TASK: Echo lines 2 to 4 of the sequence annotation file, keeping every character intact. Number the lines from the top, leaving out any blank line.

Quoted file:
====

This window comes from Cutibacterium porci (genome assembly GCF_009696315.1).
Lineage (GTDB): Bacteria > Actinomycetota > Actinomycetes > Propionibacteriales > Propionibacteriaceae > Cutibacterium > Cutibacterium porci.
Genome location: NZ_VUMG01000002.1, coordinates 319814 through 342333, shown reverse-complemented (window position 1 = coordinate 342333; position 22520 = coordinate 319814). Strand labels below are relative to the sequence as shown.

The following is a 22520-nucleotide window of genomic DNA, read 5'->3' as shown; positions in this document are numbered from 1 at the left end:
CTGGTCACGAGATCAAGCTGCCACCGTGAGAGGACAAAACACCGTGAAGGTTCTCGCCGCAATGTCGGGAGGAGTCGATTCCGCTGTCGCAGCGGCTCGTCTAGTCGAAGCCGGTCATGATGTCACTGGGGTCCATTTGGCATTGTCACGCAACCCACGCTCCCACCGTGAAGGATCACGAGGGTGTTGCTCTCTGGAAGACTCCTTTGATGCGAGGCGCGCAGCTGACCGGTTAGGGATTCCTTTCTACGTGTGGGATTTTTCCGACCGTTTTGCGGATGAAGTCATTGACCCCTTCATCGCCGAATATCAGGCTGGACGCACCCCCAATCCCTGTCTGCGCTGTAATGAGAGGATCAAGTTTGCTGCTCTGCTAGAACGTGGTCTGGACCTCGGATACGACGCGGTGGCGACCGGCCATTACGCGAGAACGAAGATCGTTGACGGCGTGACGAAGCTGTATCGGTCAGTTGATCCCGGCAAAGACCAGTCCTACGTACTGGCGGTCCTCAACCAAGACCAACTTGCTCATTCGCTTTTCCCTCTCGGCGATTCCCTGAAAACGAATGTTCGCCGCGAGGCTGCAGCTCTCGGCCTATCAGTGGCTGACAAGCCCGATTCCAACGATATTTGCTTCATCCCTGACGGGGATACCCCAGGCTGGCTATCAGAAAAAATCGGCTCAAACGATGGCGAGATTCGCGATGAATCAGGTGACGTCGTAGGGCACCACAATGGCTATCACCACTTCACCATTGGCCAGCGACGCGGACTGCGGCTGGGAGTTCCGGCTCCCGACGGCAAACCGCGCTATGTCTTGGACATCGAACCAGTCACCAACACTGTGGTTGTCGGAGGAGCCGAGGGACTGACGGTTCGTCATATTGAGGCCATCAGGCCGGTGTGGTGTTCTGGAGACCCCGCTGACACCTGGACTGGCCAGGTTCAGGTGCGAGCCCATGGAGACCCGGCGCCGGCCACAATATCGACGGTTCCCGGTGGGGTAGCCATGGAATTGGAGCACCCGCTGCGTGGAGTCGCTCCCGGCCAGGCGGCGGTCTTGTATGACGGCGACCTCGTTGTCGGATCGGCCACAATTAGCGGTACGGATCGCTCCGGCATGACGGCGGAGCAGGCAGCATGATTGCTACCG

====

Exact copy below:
Lineage (GTDB): Bacteria > Actinomycetota > Actinomycetes > Propionibacteriales > Propionibacteriaceae > Cutibacterium > Cutibacterium porci.
Genome location: NZ_VUMG01000002.1, coordinates 319814 through 342333, shown reverse-complemented (window position 1 = coordinate 342333; position 22520 = coordinate 319814). Strand labels below are relative to the sequence as shown.

The following is a 22520-nucleotide window of genomic DNA, read 5'->3' as shown; positions in this document are numbered from 1 at the left end: